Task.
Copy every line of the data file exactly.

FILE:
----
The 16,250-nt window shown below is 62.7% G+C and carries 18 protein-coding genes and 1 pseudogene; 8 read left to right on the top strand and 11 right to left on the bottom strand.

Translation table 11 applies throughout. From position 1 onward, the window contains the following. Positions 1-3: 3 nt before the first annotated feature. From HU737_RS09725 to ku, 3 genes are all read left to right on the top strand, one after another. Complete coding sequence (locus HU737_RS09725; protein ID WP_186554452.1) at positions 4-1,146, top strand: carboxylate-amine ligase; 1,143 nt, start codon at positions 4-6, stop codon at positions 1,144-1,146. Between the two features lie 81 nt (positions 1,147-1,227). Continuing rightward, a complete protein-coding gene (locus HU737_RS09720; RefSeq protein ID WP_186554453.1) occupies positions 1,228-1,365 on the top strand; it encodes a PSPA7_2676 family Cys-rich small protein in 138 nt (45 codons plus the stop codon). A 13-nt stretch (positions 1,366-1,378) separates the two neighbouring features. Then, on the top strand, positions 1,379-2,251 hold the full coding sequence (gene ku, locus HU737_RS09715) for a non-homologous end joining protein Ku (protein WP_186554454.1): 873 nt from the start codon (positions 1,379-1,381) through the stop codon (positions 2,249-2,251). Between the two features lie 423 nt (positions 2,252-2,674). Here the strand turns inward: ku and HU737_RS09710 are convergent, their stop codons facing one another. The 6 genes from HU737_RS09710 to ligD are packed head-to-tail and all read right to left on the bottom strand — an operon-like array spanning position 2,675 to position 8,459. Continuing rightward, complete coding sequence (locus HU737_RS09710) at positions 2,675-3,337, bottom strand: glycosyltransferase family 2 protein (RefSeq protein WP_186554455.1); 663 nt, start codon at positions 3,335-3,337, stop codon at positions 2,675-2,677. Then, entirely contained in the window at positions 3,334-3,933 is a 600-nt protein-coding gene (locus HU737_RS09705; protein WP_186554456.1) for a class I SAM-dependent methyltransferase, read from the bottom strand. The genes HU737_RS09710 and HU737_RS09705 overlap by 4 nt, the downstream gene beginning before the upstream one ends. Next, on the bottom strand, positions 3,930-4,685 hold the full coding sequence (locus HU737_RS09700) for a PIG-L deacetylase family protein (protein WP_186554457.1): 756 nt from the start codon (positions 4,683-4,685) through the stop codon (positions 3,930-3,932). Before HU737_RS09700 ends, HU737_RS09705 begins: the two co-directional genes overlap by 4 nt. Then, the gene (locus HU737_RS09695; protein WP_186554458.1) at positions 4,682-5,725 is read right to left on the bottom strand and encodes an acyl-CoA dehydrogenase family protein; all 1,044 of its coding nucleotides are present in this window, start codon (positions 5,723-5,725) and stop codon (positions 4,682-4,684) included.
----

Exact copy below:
The 16,250-nt window shown below is 62.7% G+C and carries 18 protein-coding genes and 1 pseudogene; 8 read left to right on the top strand and 11 right to left on the bottom strand.

Translation table 11 applies throughout. From position 1 onward, the window contains the following. Positions 1-3: 3 nt before the first annotated feature. From HU737_RS09725 to ku, 3 genes are all read left to right on the top strand, one after another. Complete coding sequence (locus HU737_RS09725; protein ID WP_186554452.1) at positions 4-1,146, top strand: carboxylate-amine ligase; 1,143 nt, start codon at positions 4-6, stop codon at positions 1,144-1,146. Between the two features lie 81 nt (positions 1,147-1,227). Continuing rightward, a complete protein-coding gene (locus HU737_RS09720; RefSeq protein ID WP_186554453.1) occupies positions 1,228-1,365 on the top strand; it encodes a PSPA7_2676 family Cys-rich small protein in 138 nt (45 codons plus the stop codon). A 13-nt stretch (positions 1,366-1,378) separates the two neighbouring features. Then, on the top strand, positions 1,379-2,251 hold the full coding sequence (gene ku, locus HU737_RS09715) for a non-homologous end joining protein Ku (protein WP_186554454.1): 873 nt from the start codon (positions 1,379-1,381) through the stop codon (positions 2,249-2,251). Between the two features lie 423 nt (positions 2,252-2,674). Here the strand turns inward: ku and HU737_RS09710 are convergent, their stop codons facing one another. The 6 genes from HU737_RS09710 to ligD are packed head-to-tail and all read right to left on the bottom strand — an operon-like array spanning position 2,675 to position 8,459. Continuing rightward, complete coding sequence (locus HU737_RS09710) at positions 2,675-3,337, bottom strand: glycosyltransferase family 2 protein (RefSeq protein WP_186554455.1); 663 nt, start codon at positions 3,335-3,337, stop codon at positions 2,675-2,677. Then, entirely contained in the window at positions 3,334-3,933 is a 600-nt protein-coding gene (locus HU737_RS09705; protein WP_186554456.1) for a class I SAM-dependent methyltransferase, read from the bottom strand. The genes HU737_RS09710 and HU737_RS09705 overlap by 4 nt, the downstream gene beginning before the upstream one ends. Next, on the bottom strand, positions 3,930-4,685 hold the full coding sequence (locus HU737_RS09700) for a PIG-L deacetylase family protein (protein WP_186554457.1): 756 nt from the start codon (positions 4,683-4,685) through the stop codon (positions 3,930-3,932). Before HU737_RS09700 ends, HU737_RS09705 begins: the two co-directional genes overlap by 4 nt. Then, the gene (locus HU737_RS09695; protein WP_186554458.1) at positions 4,682-5,725 is read right to left on the bottom strand and encodes an acyl-CoA dehydrogenase family protein; all 1,044 of its coding nucleotides are present in this window, start codon (positions 5,723-5,725) and stop codon (positions 4,682-4,684) included.